Start pumping after the first 3-4 weeks, if possible.
In the early weeks, before your supply has regulated, you will likely have more milk than you need. If you start pumping during this period, you may end up with oversupply. Wait 3-4 weeks if you can.
If you must return to work within 3-4 weeks, start pumping sooner. If you know you’ll eventually be returning to work, start pumping then to build up your freezer stash. Remember, breastmilk lasts 6-12 months in the freezer. Watch for symptoms of oversupply. If you notice the symptoms after you have been pumping for a while, follow the instructions for decreasing your milk supply a little.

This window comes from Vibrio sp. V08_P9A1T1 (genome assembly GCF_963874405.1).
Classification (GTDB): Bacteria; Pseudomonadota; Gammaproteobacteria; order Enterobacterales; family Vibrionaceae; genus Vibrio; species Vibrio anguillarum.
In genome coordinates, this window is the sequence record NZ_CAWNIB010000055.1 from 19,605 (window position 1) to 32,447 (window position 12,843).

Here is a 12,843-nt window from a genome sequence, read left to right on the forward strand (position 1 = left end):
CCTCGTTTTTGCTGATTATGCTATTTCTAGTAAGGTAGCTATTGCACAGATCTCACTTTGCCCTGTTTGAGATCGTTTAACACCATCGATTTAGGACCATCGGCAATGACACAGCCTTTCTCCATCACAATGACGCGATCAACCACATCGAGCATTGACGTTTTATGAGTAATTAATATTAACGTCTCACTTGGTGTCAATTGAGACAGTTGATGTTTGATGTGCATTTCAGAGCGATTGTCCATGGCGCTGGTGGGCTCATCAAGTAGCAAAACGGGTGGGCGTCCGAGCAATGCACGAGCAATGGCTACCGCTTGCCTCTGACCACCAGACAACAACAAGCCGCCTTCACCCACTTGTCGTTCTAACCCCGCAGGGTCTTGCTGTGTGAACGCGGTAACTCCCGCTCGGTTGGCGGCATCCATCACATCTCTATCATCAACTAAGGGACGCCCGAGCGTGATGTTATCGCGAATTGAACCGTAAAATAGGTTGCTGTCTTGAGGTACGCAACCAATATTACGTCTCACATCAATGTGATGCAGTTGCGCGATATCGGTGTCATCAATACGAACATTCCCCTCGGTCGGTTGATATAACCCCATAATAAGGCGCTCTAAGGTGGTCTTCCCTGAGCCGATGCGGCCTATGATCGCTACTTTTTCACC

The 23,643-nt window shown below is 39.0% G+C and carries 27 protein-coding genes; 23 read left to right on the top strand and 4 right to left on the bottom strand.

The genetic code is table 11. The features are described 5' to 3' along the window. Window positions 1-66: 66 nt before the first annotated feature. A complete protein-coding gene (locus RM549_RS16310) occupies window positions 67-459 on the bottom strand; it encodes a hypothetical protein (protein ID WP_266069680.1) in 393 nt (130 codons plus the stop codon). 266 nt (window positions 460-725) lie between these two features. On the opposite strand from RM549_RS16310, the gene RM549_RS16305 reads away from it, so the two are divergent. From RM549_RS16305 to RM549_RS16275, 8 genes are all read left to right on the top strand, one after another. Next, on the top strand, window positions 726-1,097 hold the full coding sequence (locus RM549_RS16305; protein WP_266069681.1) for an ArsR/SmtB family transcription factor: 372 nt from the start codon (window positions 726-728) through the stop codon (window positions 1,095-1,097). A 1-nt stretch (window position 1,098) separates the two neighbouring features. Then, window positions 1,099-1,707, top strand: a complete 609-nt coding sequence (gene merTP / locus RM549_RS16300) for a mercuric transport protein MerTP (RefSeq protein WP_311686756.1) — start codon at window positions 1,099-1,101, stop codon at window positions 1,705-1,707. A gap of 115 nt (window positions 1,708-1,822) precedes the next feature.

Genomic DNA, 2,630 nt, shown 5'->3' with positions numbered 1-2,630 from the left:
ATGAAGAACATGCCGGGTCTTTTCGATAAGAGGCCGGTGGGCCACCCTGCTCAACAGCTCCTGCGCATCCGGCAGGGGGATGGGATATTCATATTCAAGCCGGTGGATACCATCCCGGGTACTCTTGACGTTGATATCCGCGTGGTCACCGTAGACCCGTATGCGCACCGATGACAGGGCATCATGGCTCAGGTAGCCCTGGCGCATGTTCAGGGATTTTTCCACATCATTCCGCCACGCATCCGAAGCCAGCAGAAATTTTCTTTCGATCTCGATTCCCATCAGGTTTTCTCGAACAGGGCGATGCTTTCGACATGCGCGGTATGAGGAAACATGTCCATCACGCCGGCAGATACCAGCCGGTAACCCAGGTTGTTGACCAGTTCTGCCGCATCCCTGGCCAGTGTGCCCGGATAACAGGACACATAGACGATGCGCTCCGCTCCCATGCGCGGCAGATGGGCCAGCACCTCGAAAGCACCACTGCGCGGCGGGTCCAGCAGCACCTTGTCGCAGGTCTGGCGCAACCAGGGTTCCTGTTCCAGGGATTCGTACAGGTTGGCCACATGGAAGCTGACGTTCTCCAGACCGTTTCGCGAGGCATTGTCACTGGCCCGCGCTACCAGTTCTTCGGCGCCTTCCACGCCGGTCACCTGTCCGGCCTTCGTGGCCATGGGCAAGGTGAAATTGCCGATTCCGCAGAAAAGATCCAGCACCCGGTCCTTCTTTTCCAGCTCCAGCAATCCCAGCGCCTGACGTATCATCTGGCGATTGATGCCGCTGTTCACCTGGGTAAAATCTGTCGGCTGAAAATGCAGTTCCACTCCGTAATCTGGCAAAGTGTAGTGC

If you normally pump for 10 minutes, go for 15 or 20 minutes for several sessions. Even if you don’t see more milk right away, the extra time will stimulate your breasts to increase production.
Try Power Pumping.
Pump for 10 minutes, massage both breasts and wait a few minutes, then pump for 10 more minutes, massage both breasts and wait a few minutes, then pump for 10 more minutes.
Add in another pumping session, either right before you go to bed or first thing when you wake up.
- Your body needs rest to make milk. As much as possible, make sure you are getting a good night’s rest and napping on the weekends.
- Many moms find their baby is able to eat much more than they are able to pump. Frequently, pumping is just not as efficient as baby eating.